The development of feedstocks to replace corn is crucial for wide-scale biofuels production, said Steve Koonin, chief scientist for BP, a global petroleum company.
"If you used all the corn in the world and converted it with 100 percent efficiency to biofuels … you might be able to (replace) 15 percent of transport fuels," Koonin said at the World Congress on Industrial Biotechnology and Bioprocessing, held this week in Chicago. "(But) if you want carbon beyond petroleum, you're either going to dig it out of the ground as coal or get it from biomass, and that, I think, is a powerful argument for biofuels."
So how can these two conflicting needs -- fuel and food -- be reconciled? With crops specifically designed for fuel production, according to Koonin and others.
These "dedicated energy" crops are just emerging on the marketplace, with many still in development stages. This week the chief executive officer of California-based energy company Ceres Inc. announced the release of the first line of commercially available energy crops under the trade name Blade.
"Blade will be the first multi-crop seed brand supplying the new market for non-food, low-carbon biofuels feedstocks," Richard Hamilton, Ceres CEO, said Tuesday at the Biotechnology World Congress.
Energy crops hold potential as feedstock alternatives because of their ability to increase yields, both in tons of biomass per acre and gallons of fuel per ton of biomass.
"From both an economic and environmental perspective, if we are going to turn plant matter into fuel, we should use feedstocks that give us the maximum fuel yield per acre," Hamilton said.
Crops like the Blade varieties are engineered specifically for biofuels purposes through genomics-based breeding, wherein scientists manipulate the organisms by selecting and breeding for desirable traits. The same techniques have already been used to dramatically raise yields in food crops by increasing drought and pest resistance, among other things.
Many varieties are offered through the Blade brand, mostly sorghum and switchgrass plants. The crops purportedly use less water and can be grown on marginal land.
Ceres expects to sell the new varieties to farmers, many of whom hope growing the crops will attract a biofuels plant to their area, thus guaranteeing a steady buyer for their goods. Biorefineries themselves represent the other potential customer, as a number of companies are currently building pilot plants, with the help of grants from the Department of Energy, to produce fuel from non-food sources, called cellulosic ethanol.
In order for these new biorefineries, expected to be fully operating by 2012, to produce cellulosic ethanol, they need a steady supply of feedstock. That means dedicated energy crops need to go into the ground soon, said Gary Koppenjan, Ceres corporate communications manager.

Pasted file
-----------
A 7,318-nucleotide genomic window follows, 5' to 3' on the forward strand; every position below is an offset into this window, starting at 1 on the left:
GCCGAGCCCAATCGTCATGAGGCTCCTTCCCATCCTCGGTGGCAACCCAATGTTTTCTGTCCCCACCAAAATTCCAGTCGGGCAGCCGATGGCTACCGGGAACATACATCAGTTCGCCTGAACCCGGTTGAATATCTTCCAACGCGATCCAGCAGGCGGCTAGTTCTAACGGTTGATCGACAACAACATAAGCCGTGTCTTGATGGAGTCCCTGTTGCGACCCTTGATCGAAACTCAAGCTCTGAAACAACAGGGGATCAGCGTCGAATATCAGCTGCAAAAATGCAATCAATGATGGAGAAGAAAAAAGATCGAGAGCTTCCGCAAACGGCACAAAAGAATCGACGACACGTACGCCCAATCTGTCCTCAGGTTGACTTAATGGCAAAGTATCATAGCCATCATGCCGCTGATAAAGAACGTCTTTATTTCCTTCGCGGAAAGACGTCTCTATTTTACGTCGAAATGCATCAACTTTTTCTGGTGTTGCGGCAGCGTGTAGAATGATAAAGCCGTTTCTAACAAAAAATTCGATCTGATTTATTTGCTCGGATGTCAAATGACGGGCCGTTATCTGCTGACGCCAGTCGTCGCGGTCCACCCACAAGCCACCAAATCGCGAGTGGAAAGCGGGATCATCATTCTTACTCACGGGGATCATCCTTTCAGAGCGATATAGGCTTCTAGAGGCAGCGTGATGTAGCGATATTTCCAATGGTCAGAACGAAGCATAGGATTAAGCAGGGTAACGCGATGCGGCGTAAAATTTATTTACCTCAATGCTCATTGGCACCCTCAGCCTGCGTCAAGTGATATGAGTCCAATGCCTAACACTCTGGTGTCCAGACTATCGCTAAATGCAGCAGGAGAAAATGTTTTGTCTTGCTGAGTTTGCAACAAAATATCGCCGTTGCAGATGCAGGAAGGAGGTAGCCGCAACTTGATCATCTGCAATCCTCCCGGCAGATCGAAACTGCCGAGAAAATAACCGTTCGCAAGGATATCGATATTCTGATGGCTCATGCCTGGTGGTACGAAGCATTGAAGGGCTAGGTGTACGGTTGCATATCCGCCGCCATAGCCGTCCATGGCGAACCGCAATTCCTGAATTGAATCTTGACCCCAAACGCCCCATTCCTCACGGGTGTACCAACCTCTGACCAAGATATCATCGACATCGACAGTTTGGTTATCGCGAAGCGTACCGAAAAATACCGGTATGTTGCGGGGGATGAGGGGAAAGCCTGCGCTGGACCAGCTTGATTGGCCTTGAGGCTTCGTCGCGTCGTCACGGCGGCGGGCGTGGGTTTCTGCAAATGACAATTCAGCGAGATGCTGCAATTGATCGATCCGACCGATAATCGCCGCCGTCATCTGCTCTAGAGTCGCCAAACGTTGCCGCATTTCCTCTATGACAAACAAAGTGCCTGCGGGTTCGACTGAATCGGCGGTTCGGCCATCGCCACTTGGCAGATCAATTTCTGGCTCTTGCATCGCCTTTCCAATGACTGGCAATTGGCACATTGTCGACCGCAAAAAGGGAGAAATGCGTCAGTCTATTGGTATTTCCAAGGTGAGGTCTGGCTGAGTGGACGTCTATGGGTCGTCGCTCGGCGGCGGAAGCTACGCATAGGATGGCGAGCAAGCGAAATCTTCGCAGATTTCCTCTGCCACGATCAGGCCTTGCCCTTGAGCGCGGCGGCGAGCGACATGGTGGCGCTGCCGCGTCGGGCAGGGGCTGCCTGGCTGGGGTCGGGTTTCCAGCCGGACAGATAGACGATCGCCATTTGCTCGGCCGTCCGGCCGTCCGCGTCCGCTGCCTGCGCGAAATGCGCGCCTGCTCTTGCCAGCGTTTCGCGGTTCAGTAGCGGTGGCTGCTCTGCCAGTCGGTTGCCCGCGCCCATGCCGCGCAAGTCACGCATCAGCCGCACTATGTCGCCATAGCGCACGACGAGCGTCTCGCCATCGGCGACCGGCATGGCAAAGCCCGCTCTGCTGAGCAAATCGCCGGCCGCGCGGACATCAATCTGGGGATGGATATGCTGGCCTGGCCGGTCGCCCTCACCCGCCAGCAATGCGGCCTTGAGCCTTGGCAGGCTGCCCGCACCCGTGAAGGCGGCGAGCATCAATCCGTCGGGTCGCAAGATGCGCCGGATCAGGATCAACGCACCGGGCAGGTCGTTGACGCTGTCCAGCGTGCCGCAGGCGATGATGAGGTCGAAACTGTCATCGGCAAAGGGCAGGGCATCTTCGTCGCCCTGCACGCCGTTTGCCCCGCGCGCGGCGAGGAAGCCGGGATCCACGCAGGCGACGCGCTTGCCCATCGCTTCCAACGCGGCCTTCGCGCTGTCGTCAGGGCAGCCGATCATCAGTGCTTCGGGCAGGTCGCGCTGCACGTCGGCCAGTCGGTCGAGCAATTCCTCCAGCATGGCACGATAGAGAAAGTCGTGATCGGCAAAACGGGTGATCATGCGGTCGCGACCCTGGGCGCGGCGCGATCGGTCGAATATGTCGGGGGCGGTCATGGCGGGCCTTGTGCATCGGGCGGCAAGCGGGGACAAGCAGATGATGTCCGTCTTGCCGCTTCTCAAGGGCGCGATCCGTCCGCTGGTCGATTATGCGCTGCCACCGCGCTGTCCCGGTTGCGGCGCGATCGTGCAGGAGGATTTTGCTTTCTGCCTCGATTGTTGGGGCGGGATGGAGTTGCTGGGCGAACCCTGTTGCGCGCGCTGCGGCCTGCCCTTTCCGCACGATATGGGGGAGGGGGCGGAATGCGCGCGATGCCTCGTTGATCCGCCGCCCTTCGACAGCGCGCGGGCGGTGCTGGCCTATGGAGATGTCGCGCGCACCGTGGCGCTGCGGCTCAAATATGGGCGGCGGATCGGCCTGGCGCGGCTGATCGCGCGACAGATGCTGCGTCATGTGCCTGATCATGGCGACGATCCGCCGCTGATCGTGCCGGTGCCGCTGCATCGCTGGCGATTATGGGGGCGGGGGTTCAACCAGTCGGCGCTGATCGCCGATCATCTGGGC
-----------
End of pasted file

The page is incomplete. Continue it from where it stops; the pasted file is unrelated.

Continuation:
"One of the things about perennial crops is that you need one to two years to get them established before you can use them for feedstocks," Koppenjan told United Press International. "So if you want to have a biorefinery established in 2011, you need to get crops planted as soon as possible."
Other companies are also working to release energy crops in the next couple years, including Targeted Growth Inc., a Seattle-based company. Company scientists have discovered a method of increasing the biomass, and, as a result, fuel potential, of crops by blocking the gene in plants that stops cell divisions, said CEO Thomas Todaro.
"There's clear evidence … that just by inhibiting that gene, we're able to get dramatic yield increases," Todaro said.
The company has a number of products in the early stages, including a corn variety that grows 8 or 9 feet tall, with much higher yields per acre.
"The idea is that we can bring a high-sugar crop to the Midwest and solve the food versus fuel debate by putting three to four times as many ethanol-producing crops on each acre," Todaro said.
But the ultimate goal should be to transition away from traditional agricultural lands, said Gerald Bange, chairman of the U.S. Department of Agriculture's World Agricultural Outlook Board.
"There's a lot of things one would have to consider on this, but the hope is that cellulosic ethanol will come from land not currently being used for crops," Bange told UPI.
Other Targeted Growth products, such as a plant called camelina, could be used for marginal lands, such as dry areas of Texas or California.
U.S. companies aren't the only ones looking at cultivating crops on non-agricultural lands. The Indian government has begun an initiative to grow jatropha, a hardy plant that has high potential as a feedstock for cellulosic ethanol, said Ashok Dhawan of CCS Haryana Agricultural University in Hisar, India.
"We have 100 million hectares (247 million acres) of wastelands in India," Dhawan said. "The mission of the government of India is to convert our wastelands into oilfields through jatropha."
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